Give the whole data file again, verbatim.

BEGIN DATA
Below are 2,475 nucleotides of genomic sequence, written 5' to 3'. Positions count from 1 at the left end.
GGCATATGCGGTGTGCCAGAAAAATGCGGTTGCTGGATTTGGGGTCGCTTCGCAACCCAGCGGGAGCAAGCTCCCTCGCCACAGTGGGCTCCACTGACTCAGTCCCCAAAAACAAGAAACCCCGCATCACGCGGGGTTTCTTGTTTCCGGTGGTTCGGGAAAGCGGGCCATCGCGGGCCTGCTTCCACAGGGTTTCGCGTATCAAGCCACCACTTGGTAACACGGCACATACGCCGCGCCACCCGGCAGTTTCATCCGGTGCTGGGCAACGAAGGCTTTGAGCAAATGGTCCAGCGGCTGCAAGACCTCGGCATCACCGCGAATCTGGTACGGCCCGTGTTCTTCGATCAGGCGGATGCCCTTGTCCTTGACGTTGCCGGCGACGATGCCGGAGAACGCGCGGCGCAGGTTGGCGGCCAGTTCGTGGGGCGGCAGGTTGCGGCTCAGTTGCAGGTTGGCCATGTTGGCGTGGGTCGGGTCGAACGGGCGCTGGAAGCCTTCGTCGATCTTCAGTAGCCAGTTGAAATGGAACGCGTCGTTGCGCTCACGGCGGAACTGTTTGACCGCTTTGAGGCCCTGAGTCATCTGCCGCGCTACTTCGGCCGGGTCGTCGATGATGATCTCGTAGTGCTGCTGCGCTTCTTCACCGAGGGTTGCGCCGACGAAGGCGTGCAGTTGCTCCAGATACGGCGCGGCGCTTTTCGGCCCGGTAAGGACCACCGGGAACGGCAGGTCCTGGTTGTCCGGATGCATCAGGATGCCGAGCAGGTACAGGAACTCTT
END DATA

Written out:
Below are 2,475 nucleotides of genomic sequence, written 5' to 3'. Positions count from 1 at the left end.
GGCATATGCGGTGTGCCAGAAAAATGCGGTTGCTGGATTTGGGGTCGCTTCGCAACCCAGCGGGAGCAAGCTCCCTCGCCACAGTGGGCTCCACTGACTCAGTCCCCAAAAACAAGAAACCCCGCATCACGCGGGGTTTCTTGTTTCCGGTGGTTCGGGAAAGCGGGCCATCGCGGGCCTGCTTCCACAGGGTTTCGCGTATCAAGCCACCACTTGGTAACACGGCACATACGCCGCGCCACCCGGCAGTTTCATCCGGTGCTGGGCAACGAAGGCTTTGAGCAAATGGTCCAGCGGCTGCAAGACCTCGGCATCACCGCGAATCTGGTACGGCCCGTGTTCTTCGATCAGGCGGATGCCCTTGTCCTTGACGTTGCCGGCGACGATGCCGGAGAACGCGCGGCGCAGGTTGGCGGCCAGTTCGTGGGGCGGCAGGTTGCGGCTCAGTTGCAGGTTGGCCATGTTGGCGTGGGTCGGGTCGAACGGGCGCTGGAAGCCTTCGTCGATCTTCAGTAGCCAGTTGAAATGGAACGCGTCGTTGCGCTCACGGCGGAACTGTTTGACCGCTTTGAGGCCCTGAGTCATCTGCCGCGCTACTTCGGCCGGGTCGTCGATGATGATCTCGTAGTGCTGCTGCGCTTCTTCACCGAGGGTTGCGCCGACGAAGGCGTGCAGTTGCTCCAGATACGGCGCGGCGCTTTTCGGCCCGGTAAGGACCACCGGGAACGGCAGGTCCTGGTTGTCCGGATGCATCAGGATGCCGAGCAGGTACAGGAACTCTT